- Foreign agencies stopped lending money.
So what did Colombo do?
In June 2021, Bangladesh lent Sri Lanka 200 million dollars and in February 2022, India lent 500 million dollars.
Sadly, Lanka could not sustain itself.
As a result,
- Food prices have increased by more than 30%.
- Now, a coconut costs 91 Lankan rupee instead of 50.
- One kilo of onions now costs 158 Lankan rupee.
- Rice has increased in price by 93%.
- The cost of chicken is 55% higher.
- Lentils are 117% more expensive.
Sri Lanka has gone through everything that could go wrong with its economy.
Sri Lanka’s debt crisis: a warning to the world
Do you remember the lost decade in entire Latin America due to the 2 large oil price shocks? After 3 decades, will history repeat itself?
Well, the World Bank warns of a global debt storm. It could collapse the economies of 70 developing countries this year.
Take a look at the global factors involved:
- The growing cost of borrowing
- Slow down due to the pandemic
- The Russian invasion of Ukraine (this has increased food and fuel prices)
These factors have compounded the Lankan crisis. And experts say the Lankan crisis is an early warning of danger.
According to this report by the UN, the entire developing world is at risk and 107 economies are going to suffer from one of the below risks:
- Energy prices
- Rising food prices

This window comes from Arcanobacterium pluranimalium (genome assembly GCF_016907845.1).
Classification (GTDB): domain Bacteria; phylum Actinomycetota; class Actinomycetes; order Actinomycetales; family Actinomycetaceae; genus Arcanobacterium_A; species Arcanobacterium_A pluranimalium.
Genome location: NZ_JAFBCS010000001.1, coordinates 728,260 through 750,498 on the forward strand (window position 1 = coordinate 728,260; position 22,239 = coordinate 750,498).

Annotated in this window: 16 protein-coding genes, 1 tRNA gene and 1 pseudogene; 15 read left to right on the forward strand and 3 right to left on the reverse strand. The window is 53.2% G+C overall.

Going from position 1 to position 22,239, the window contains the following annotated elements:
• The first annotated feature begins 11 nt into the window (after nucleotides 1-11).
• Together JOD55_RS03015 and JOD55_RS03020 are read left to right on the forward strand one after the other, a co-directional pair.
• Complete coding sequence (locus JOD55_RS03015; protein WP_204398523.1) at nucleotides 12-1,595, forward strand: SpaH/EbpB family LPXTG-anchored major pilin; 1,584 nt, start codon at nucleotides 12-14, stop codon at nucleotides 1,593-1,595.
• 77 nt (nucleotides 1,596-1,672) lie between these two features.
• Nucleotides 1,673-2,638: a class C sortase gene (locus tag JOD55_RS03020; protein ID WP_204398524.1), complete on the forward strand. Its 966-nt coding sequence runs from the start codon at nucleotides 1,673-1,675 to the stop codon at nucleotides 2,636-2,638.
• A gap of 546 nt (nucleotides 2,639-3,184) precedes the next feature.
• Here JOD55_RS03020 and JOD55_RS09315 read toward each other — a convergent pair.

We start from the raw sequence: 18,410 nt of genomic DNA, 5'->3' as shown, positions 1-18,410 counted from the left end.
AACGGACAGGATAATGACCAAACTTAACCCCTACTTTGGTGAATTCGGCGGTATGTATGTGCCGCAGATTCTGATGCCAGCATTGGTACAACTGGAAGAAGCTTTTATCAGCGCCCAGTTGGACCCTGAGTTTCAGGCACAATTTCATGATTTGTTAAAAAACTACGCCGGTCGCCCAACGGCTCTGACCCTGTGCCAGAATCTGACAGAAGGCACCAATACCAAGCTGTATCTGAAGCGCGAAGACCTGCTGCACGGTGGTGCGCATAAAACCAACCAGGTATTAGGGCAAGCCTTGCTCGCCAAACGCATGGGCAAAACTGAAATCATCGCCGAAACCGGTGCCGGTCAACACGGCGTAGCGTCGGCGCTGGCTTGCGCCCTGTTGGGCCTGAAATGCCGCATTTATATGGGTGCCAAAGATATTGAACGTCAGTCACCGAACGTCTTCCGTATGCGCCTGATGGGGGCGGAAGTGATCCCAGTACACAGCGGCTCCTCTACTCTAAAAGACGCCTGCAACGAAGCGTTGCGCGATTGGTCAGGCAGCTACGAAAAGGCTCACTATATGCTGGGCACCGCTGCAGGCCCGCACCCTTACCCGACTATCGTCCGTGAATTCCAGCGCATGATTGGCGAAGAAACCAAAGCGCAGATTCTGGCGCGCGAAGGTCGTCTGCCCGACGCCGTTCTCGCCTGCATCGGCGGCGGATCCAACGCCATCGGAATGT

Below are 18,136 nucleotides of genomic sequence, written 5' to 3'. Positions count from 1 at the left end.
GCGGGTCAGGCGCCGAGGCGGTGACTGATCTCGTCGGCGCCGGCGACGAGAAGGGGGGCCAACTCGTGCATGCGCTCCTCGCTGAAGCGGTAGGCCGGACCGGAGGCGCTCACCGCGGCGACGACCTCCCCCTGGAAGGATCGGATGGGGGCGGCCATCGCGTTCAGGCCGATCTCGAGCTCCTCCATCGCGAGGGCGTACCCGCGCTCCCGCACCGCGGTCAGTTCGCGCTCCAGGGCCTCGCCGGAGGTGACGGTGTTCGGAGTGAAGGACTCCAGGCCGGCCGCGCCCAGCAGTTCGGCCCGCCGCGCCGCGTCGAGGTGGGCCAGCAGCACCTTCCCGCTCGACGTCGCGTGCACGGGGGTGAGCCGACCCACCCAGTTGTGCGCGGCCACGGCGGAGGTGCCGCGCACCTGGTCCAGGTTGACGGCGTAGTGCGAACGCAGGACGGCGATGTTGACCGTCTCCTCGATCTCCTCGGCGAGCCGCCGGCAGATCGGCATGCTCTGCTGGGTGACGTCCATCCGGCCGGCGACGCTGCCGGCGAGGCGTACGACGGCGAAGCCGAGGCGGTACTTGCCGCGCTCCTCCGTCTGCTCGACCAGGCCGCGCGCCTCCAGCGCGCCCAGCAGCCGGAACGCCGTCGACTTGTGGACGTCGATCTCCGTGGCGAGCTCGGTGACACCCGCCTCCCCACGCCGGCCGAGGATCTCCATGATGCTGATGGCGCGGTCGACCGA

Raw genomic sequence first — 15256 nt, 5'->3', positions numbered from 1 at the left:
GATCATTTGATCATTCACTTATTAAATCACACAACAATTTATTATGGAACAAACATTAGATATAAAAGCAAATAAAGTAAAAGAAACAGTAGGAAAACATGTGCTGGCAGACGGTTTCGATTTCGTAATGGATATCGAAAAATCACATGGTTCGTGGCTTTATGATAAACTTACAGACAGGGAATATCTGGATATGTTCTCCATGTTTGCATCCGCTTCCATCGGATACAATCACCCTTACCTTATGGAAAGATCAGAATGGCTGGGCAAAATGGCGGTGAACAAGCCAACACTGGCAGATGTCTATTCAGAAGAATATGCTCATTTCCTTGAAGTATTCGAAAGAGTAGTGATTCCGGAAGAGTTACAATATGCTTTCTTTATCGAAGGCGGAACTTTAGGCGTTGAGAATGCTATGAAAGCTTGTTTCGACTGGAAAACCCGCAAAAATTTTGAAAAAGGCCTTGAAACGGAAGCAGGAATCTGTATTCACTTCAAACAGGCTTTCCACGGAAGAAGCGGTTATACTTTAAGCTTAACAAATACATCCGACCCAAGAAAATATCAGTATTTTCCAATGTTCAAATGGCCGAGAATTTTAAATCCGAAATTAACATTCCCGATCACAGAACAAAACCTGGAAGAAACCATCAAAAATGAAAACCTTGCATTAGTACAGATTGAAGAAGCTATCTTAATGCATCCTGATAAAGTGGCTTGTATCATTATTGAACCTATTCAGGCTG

- Tougher financial conditions
69 countries are facing all the 3 risks where 25 countries are in Africa, 25 countries are in the Asia Pacific, and 19 countries are in Latin America.
Is there anything we can do to stop this? Are there any ways a world can prevent debt and economic crises?
The Need of the hour
Here is the problem: national budgets are at a breaking point across the world because of global debt distress. Many governments are cutting spending to stay afloat, while others are borrowing to do so.
According to experts and world leaders, here is what most nations need to do urgently and as a whole:
- Borrowers and creditors should have contingency plans in place. This includes plans to pause repayments if borrowers run into financial trouble.
- Low-income countries are always vulnerable to external crises. Develop better methods to handle shocks and crises. It is necessary to develop a mechanism to protect these countries from such threats.
- The G20 framework, which is supposed to help 73 poorest countries, needs to be extended to include other countries as well.
- During times of crisis and shock, countries with lower incomes face major financial problems. Tax collection can help alleviate many of these problems.
- Increasing transparency and accountability. Sri Lanka owes $8 billion to its darling China as a result of a contract that has unusual confidentiality clauses.
We need to end this. Poor countries must be protected from debt traps set by countries like China.
Even a minor crisis can lead to an even bigger catastrophe. Similar to Covid, a small event in a smaller part of the world started a chain reaction that could not be stopped. We need to have policies and rules that can protect the poorest nations of the world. Sri Lanka may be just the beginning; no one can predict where it will end.